9. 9. • Social sectors concentrated 59% of sector allocable DDC in 2010 and 34% in 2015. DDC sectors: 2010 vs. 2015 sector-allocable basis Education,23% Multisector, 13% Agriculture, 10% Gov. & civil society, 12% Health, 12% Unspecified, 7% Other social, 7% Humanitarian assistance, 6% Water, 5% Other, 5% 2010 Multisector,21% Unspecified, 20% Gov. & civil society, 8% Health, 12% Education, 8%Agriculture, 10% Other, 10% Water, 6% 2015 Humanitarian assistance, 5%
  10. 10. • In 2014-15, climate change-related DDC amounted to USD 41 million, representing 11% of total bilateral allocable DDC volumes screened by the climate markers • Climate adaptation activities are highly targeted among DDC projects. In 2014-15 “adaptation only” aid activities represented 44% of the total DDC climate-related amounts while these account for only 28% for non-DDC activities. Policy objectives in DDC: climate change-related aid
  11. 11. • In 2014-15, total gender-focused aid reached 43% of total sector allocable DDC (38% for non-DDC aid). • Spain is leading on DDC focusing gender equality (with USD 122 million on average per year in 2014-15 or 66% of the total volumes of its DDC). Policy objectives in DDC: Gender equality and women’s empowerment
  12. 12. Channels of delivery • Over the 2010-15 period, universities and research institutes represented the top channel through which DDC financing was provided, reaching USD 1.1 billion in 2015 • Belgium, Canada and Spain have channelled the highest proportions of DDC through multilateral institutions, throughout the 2010-15 period (16- 18%, 3-4%, and 3-2%, respectively)
  13. 13. Emerging Paradigms beyond ODA (OECD 2017 Survey to 12 DAC)
  14. 14.  Most countries have legal or institutional frameworks for DDC  Specific laws mentioning LRGs for development cooperation  Strategic frameworks  Decrees  Half countries have DDC guidelines at national level and one fourth have a standard definition for DDC  Highest level of interaction is between local actors in provider and partner countries  All countries reported the existence of evaluation mechanisms to assess the impact, costs and benefits of DDC projects (e.g. reports) Legal and institutional frameworks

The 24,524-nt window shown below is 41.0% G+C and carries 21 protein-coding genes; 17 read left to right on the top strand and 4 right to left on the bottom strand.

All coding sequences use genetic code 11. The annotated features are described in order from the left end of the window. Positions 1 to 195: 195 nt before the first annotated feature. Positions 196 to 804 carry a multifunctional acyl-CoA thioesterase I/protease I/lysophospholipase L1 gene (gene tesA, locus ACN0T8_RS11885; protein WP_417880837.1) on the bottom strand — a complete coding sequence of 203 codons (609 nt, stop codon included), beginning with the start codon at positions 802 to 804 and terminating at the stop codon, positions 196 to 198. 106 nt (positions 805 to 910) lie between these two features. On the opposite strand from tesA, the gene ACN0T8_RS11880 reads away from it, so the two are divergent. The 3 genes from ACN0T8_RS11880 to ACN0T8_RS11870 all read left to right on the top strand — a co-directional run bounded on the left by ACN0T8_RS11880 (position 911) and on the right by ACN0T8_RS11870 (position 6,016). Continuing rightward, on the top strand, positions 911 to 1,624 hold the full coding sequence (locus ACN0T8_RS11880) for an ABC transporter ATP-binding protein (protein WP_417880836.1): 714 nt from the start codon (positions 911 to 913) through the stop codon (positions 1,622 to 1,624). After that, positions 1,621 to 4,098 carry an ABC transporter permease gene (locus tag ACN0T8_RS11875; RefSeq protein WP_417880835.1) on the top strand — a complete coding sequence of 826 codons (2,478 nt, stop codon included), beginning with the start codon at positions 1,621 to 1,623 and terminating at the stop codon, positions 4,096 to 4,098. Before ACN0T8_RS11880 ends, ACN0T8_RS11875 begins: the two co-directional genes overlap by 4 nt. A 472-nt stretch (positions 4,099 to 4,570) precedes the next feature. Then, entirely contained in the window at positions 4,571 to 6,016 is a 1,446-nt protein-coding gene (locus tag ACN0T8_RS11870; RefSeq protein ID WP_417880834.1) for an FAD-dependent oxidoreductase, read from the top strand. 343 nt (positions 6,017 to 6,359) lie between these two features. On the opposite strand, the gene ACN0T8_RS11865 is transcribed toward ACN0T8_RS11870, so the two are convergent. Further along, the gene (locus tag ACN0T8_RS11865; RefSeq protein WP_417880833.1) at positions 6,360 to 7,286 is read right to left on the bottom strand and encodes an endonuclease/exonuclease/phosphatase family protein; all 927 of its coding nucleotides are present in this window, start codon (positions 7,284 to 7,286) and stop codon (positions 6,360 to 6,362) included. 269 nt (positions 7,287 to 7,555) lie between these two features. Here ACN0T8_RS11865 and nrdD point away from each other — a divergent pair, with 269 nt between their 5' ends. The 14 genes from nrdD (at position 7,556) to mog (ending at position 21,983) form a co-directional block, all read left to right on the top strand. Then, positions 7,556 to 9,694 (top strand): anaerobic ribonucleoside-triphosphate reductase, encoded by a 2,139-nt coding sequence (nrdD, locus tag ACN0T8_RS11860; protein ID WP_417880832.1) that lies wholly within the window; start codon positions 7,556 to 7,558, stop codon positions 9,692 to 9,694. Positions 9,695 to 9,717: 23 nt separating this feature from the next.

15. 15. Main kind of DDC technical assistance Note : Austria, Belgium, Italy, Portugal, Spain, France, Netherlands and Sweden replied to this question  DDC activities : mainly peer to peer learning activities and transfer of technology and know-how  Others: capacity building, infrastructure, social welfare services, national policy dialogue, training and professional exchange 0 5 10 15 20 25 2005 2010 2015 Main Kind of DC Technical Assistance Cultural co-operation Students exchange/ research Others Transfer of technology and know how Peer to peer learning
  16. 16. Geographical DDC priorities Note: Austria, Belgium, Greece, Italy, Portugal, Spain, France, Netherlands and Sweden replied to this question  Main criteria: level of poverty and addressing global priorities, such as SDGs, G7, G20, COP,  Historical and political parameters and priority countries defined by central aid authorities also key
  17. 17. Sectoral DDC priorities Note : Austria, Belgium, Greece, Italy, Portugal, Spain, France, Netherlands and Sweden replied to this question  Local governance, democracy and decentralisation and Social inclusion: two main policy and service areas in 2015, followed by Health Main policy and services areas for DDC (2005-2015)
  18. 18. • A diversity of DDC situations across and within DAC countries • An important component of LRGs’ international cooperation despite the crisis • DDC goes beyond ODA (peer-to-peer learning, twinning etc.) • Global Agendas are gaining traction in the criteria for DDC priorities and activities • Relevance of a typology of DDC modalities/ players for a territorial approach • Lessons learned : framework conditions provide common solutions to common problems Take away messages
  19. 19. • Survey to LRGs (ongoing) • Survey to partner countries (forth) • 4 case studies – Water in France – Gender in the Basque Country, Spain – SDGs in Tuscany, Italy – Healthcare, Agriculture and food security in Flanders, Belgium • Launch of the final report : Q1 2018 Next steps